In case you haven’t already heard, loyalty programs deliver outstanding financial returns to restaurants by motivating guests to visit more often and spend more on each visit. Simply put, if you want to maximize your restaurant’s revenue, you need loyalty.
However, when we talk about loyalty, we don’t mean the standard “buy five items, get one free” deal that comes along with a paper punch card. That was loyalty 1.0. Loyalty 2.0 delivers far greater ROI but is a more complex science. To be successful at it, you’ll need to address the following questions:
- Which program will best engage and compel your guests?
- What type of loyalty program aligns with your concept type and brand?
- What kind of program can your staff effectively execute?
- Which program will help you achieve your restaurant’s financial goals?
Most convenience stores share similar reasons for having a reward program – such as improving profitability and enticing customers to make incremental sales – but all reward programs are not created equal, and a one-size-fits-all approach may not produce the outcomes that retailers want.
During the webinar “Dos and Don’ts of Successful Reward Programs,” I discussed reward program practices that c-store retailers should adopt, as well as ones that they should be cautious of implementing.
Here are some of the dos and don’ts of successful reward programs: […]
On average about 300 people visit a store’s gas pumps a day, but only 35 percent of those customers step foot in the store. The opportunity to compel store visits is palpable – you are not unlike other marketers who dream of solving this dilemma. We all know that margin, for the most part, lives in the store, not at the pump. Which is why converting fuel customers to frequent in-store patrons is like the brass ring of convenience store marketing.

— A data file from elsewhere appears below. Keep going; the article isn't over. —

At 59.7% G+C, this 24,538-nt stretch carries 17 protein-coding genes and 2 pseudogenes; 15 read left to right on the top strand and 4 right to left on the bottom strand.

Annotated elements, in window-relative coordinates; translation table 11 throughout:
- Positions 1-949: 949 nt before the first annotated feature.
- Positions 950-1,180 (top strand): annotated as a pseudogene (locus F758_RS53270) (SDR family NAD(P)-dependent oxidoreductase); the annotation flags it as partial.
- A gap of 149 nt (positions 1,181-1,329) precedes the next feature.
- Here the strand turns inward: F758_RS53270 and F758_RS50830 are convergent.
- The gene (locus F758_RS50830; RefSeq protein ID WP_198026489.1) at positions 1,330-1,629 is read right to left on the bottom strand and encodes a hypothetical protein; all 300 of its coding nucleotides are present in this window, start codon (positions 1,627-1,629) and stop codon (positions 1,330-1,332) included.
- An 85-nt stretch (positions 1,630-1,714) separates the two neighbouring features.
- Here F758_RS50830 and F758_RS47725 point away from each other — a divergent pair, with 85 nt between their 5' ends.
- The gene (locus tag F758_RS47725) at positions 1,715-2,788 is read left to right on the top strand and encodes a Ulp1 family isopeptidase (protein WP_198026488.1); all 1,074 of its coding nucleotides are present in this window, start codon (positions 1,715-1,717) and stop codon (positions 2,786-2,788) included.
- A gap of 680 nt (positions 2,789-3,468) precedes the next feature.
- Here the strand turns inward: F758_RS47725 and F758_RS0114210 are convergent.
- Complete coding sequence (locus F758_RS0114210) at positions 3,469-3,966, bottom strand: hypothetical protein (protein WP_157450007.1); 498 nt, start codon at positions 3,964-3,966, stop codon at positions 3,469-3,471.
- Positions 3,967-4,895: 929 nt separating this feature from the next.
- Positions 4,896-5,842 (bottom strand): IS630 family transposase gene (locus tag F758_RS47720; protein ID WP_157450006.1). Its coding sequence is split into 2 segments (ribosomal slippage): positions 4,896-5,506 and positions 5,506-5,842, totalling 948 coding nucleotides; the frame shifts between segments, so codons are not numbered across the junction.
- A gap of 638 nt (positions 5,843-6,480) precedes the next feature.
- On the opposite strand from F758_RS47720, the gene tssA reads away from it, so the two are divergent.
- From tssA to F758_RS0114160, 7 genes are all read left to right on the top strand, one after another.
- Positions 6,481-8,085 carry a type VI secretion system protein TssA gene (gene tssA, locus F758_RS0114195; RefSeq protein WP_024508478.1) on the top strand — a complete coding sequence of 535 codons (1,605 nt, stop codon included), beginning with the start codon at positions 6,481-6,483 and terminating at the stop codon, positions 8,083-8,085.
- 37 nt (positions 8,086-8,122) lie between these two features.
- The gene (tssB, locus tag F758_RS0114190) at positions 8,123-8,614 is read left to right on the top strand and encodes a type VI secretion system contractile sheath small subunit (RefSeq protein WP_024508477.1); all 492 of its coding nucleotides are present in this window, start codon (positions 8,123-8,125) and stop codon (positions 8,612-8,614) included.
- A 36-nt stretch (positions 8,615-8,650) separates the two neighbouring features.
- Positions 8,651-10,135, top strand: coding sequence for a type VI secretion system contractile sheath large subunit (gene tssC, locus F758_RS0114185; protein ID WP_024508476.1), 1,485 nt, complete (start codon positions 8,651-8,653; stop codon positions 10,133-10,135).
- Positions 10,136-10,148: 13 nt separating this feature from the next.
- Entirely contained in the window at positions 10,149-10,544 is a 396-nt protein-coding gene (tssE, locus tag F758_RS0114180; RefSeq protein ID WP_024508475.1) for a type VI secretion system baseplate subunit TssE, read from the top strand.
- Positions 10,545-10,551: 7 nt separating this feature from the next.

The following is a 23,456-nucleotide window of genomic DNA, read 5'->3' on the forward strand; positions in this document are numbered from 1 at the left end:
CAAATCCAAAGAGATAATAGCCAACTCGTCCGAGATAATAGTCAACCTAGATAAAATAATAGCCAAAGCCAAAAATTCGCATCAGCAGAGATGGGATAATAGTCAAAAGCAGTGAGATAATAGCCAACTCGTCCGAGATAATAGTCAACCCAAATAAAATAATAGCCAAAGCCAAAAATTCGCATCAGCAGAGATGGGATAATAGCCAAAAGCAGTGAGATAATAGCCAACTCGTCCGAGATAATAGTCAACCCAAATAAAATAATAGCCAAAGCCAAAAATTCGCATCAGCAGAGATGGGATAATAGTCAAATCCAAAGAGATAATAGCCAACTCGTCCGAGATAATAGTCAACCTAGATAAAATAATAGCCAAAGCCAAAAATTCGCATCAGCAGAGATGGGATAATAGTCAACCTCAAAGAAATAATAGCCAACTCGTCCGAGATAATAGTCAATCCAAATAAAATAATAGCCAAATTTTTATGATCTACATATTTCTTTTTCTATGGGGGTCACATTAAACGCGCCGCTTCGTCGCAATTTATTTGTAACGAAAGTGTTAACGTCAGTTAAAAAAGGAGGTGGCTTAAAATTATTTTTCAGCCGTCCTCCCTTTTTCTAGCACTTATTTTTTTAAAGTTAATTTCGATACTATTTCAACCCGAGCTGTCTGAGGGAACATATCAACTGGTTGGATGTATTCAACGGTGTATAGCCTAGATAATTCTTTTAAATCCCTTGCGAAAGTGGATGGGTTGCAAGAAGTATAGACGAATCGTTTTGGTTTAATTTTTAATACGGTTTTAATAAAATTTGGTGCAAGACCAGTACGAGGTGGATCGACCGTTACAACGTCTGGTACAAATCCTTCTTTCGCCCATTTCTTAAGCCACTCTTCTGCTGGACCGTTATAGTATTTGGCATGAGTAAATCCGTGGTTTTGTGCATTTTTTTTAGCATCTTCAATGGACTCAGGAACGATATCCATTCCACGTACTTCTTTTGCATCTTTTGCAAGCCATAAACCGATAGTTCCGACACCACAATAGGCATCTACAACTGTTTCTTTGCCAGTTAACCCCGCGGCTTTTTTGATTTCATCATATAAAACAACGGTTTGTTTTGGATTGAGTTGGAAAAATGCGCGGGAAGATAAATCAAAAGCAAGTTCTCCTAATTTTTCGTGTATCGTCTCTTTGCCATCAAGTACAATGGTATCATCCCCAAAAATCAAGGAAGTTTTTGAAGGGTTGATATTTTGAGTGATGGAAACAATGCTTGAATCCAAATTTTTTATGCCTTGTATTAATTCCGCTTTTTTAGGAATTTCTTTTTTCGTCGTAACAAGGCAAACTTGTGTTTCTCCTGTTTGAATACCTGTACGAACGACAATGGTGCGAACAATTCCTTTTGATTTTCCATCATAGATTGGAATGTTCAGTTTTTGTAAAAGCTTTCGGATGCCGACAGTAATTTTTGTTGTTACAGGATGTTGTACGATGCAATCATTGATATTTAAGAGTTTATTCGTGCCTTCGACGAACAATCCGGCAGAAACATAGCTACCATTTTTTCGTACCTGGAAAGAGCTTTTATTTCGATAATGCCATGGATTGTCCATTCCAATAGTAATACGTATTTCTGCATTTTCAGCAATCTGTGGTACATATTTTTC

For years, marketers have tried to solve this challenge. Some send the same ‘buy one coffee get one free’ offer to all customers and then hope it pulls them in. Others have invested in expensive pump displays, point of purchase material and more to convert that customer. There is even a group that has given up trying to convert them – leaving room for competitors to grab their customers instead. There is a better way to motivate store visits.
Use an individual’s purchase data to compel in-store sales. […]
Coalition loyalty programs have been suffering lately. Since their beginning coalition programs set out to create a single loyalty program that connects multiple retailers and brands throughout various industries. The thought behind these programs was if one loyalty program could be used throughout multiple brands that would help the whole and get more customer loyalty across all participating brands.
But recently things do not look like they are working as intended and coalition programs, like the Plenti® program, have an uncertain future. With multiple brands deciding to branch out and create their own branded loyalty program, it looks like coalition programs are nearing the end of their days.
So, what lessons can be learned from the rise and fall of coalition loyalty programs? […]